If initial or ongoing irrigation is needed, the project should have access to a metered water source and seek approval from the account holder to use the water service. If the meter is a mixed use meter (i.e. also serves a home or business), the landscape project must be under 5,000 square feet. Otherwise, dedicated irrigation meters are required for landscape projects over 5,000 square feet per the Water Efficient Irrigation Ordinance. Contact SFPUC Customer Service to locate water service account information.
Plant material selection should account for performance in the urban environment, including drought tolerance and hardiness. Unfortunately, many native species do not do well in harsh urban conditions. Any plant species selected for planting should be adapted to soil and microclimate conditions and should serve an intended functional or aesthetic role.
In some cases, the drought tolerant character of some native species may make them particularly suited for planting; however, past performance of the species in terms of durability, longevity, wind resistance, and high branching to provide line-of-sight for pedestrians and vehicles should also be considered.
Native plants and trees should be considered when a native species is suited to the site and will serve the roles for which the planting is intended. They should also be considered for stormwater plantings, areas of habitat value or connections, or for educational purposes.
Evergreen tree species should be used where it is desired to maintain foliage through the winter months or to enhance ecological performance by allowing leaves to slow stormwater during the rainier season. Deciduous trees should be considered for their ability to allow sunlight in the winter months.
Climate and Soil
Placement of trees and landscaping should reﬂect an understanding of local soil and climate conditions.
DPW has developed a list of recommended trees for diﬀerent San Francisco environments have been in relation to the environment identiﬁed in the microclimates map. Check with DPW before planting to confirm that the preferred species is suitable for your particular site conditions.
Before planting, current soil conditions should be evaluated and the soil amended to create the most beneﬁcial growing conditions for trees and landscaping. Mulches should be considered to reduce erosion and decrease soil desiccation.
Reuse of underused street space: Many spaces that occur within the public right-of-way may be considered for trees and other plantings. These spaces include traﬃc circles, excess space where two street grids intersect, parking lane planters, and other unique spaces. In some cases, small groves of trees may be planted in these reclaimed species at a greater density than would be typically possible for street trees.
Culturally-sensitive plantings: The variety of cultural backgrounds of the people living in San Francisco should be considered in the selection and planting of trees in certain neighborhoods and adjacent to particular civic buildings. For example, in neighborhoods with a relatively high density of residents of Chinese descent, tree plantings might adhere to the principles of ’feng shui’. Other ethnic groups place particular value on certain tree species and would like to see them planted in their neighborhoods.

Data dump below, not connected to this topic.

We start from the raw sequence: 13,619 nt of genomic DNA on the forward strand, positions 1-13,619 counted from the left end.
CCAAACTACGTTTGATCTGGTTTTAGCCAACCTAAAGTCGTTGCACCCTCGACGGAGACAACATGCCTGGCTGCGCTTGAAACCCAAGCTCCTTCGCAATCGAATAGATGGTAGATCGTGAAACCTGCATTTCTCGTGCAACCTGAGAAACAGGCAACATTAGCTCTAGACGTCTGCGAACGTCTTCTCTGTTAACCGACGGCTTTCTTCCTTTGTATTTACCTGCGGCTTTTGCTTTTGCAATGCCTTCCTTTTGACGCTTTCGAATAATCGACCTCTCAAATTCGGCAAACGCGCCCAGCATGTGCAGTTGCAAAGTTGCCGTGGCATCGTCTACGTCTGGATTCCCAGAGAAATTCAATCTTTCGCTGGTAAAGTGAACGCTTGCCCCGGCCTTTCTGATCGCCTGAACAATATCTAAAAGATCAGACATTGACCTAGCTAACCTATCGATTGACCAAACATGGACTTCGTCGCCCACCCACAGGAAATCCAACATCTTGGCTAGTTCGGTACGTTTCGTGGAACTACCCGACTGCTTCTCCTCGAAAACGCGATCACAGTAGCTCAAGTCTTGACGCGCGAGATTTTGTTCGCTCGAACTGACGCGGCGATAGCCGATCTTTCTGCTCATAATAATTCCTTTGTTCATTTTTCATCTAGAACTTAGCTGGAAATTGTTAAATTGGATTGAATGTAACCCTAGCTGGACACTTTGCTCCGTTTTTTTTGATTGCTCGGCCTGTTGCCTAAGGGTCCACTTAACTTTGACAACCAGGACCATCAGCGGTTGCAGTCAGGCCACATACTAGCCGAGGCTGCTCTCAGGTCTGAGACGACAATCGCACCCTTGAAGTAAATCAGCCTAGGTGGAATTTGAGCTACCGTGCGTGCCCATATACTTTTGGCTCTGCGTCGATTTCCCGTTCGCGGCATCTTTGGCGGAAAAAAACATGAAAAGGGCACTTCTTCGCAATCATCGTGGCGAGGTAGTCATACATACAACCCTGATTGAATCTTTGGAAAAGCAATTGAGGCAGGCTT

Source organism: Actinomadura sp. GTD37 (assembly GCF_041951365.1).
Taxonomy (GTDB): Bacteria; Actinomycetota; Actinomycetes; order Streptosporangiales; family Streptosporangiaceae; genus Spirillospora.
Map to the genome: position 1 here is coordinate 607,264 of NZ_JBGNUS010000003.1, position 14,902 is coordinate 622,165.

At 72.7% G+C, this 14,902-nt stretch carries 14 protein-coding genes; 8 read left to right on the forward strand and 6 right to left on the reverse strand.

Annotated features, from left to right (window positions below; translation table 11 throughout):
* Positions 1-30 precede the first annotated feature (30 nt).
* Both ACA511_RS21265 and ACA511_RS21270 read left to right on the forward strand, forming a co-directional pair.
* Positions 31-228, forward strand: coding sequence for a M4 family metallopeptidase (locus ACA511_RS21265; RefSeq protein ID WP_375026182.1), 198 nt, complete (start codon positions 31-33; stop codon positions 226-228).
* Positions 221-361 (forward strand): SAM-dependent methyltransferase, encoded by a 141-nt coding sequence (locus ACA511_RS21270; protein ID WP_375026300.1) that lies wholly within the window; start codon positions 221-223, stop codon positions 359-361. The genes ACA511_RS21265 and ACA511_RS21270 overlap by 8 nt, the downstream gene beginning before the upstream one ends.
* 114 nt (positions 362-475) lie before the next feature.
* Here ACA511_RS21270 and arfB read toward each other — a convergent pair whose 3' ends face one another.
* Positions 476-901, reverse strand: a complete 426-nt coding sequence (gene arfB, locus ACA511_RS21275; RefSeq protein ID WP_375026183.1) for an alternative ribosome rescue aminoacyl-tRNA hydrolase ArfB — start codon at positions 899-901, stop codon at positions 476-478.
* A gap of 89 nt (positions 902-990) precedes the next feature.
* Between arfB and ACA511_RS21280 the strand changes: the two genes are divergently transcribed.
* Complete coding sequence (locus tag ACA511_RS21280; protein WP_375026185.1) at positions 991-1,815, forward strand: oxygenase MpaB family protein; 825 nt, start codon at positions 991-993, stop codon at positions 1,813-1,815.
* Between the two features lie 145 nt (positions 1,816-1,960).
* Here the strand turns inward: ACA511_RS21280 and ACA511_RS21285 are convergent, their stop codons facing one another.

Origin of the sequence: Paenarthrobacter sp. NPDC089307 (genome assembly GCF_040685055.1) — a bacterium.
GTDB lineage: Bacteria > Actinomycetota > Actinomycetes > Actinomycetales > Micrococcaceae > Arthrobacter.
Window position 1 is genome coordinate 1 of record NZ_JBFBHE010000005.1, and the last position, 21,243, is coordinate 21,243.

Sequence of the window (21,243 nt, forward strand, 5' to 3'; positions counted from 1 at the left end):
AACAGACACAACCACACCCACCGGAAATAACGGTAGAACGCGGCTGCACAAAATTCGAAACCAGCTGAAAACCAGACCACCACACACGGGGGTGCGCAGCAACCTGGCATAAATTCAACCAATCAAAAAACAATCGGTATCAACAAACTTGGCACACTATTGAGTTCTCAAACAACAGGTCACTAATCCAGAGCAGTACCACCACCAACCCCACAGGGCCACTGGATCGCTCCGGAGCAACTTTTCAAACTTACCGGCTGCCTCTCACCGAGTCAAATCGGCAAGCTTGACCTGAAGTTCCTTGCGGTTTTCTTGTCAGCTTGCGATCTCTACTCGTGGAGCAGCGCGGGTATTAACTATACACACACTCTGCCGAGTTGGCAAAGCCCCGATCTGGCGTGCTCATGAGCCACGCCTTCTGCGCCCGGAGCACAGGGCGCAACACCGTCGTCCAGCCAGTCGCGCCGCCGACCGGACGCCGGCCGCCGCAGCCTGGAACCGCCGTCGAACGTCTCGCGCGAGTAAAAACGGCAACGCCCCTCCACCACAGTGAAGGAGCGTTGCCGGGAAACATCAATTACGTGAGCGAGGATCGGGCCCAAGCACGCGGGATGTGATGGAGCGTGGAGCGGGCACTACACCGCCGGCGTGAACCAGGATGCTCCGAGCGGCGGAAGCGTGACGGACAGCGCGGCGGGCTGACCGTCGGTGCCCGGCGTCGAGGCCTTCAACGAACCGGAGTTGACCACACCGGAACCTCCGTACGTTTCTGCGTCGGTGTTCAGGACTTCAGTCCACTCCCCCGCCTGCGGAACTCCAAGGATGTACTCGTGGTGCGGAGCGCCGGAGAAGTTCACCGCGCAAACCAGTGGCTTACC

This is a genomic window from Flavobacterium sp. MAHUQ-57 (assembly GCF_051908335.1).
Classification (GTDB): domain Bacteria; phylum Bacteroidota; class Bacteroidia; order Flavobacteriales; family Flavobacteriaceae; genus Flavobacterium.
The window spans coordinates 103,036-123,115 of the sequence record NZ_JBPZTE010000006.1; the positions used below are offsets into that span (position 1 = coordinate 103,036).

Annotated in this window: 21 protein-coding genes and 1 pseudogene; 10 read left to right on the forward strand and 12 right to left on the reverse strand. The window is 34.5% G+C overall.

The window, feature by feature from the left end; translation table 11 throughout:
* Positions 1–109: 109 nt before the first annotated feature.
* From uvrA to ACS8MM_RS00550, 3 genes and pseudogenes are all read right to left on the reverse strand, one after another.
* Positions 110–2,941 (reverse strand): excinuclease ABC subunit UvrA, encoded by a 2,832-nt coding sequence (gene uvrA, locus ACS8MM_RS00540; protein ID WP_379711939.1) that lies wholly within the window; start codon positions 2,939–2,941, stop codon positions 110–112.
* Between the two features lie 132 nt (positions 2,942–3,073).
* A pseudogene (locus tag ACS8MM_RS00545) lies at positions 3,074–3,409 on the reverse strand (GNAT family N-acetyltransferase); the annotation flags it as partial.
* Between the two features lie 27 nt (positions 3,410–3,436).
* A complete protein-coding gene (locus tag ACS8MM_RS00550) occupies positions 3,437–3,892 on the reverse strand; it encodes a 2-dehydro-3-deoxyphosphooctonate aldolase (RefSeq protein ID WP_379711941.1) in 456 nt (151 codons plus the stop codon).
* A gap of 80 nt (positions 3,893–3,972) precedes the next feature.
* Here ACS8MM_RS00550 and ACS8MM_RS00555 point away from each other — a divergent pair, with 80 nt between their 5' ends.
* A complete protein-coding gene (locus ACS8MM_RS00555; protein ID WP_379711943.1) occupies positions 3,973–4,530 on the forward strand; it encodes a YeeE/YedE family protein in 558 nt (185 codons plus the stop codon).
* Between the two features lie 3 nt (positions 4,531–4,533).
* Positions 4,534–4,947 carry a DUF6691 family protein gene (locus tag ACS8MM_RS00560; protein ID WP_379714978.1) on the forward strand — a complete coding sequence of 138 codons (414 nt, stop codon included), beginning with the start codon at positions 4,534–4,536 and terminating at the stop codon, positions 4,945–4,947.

Outreach to diﬀerent cultural groups should be incorporated into site speciﬁc plans for tree planting in the public right-of-way.
Urban forest as habitat: A variety of native and exotic wildlife species make use of trees and landscaping in the city. Trees and landscaping provide cover, nesting sites, food, and a source of water. Street trees and landscaping provide corridors for the movement of many species and serve as important links between parks and open spaces throughout the city. Future tree planting and street landscaping projects should consider existing linkages between parks currently provided by street trees and address gaps by locating new plantings in a supportive way.
Personal security:Personal security of people using the public right-of-way is inﬂuenced by trees and other plantings. Trees and shrubs that do not obstruct views, interfere with street and pedestrian lighting, or block potential escape routes enhance personal security. Trees and shrubs should be pruned and maintained to ensure good street level visibility and avoidance of interference with street and pedestrian lighting. Street lighting should also be installed with tree locations in mind. Box hedges over 3 feet in height should be avoided, as they may obscure visibility or constrict paths of travel.
With some exceptions, fronting property owners are responsible for the on-going maintenance and upkeep of sidewalk paving as well as all sidewalk elements directly fronting their property, such as trees, landscaping, and street furniture. Generally, the City is responsible to maintain roadway paving and other features in the roadway, such as medians.
Typically, if you initiate street or sidewalk improvements, you will be responsible for maintenance of those features. Specific requirements will be described in your permit.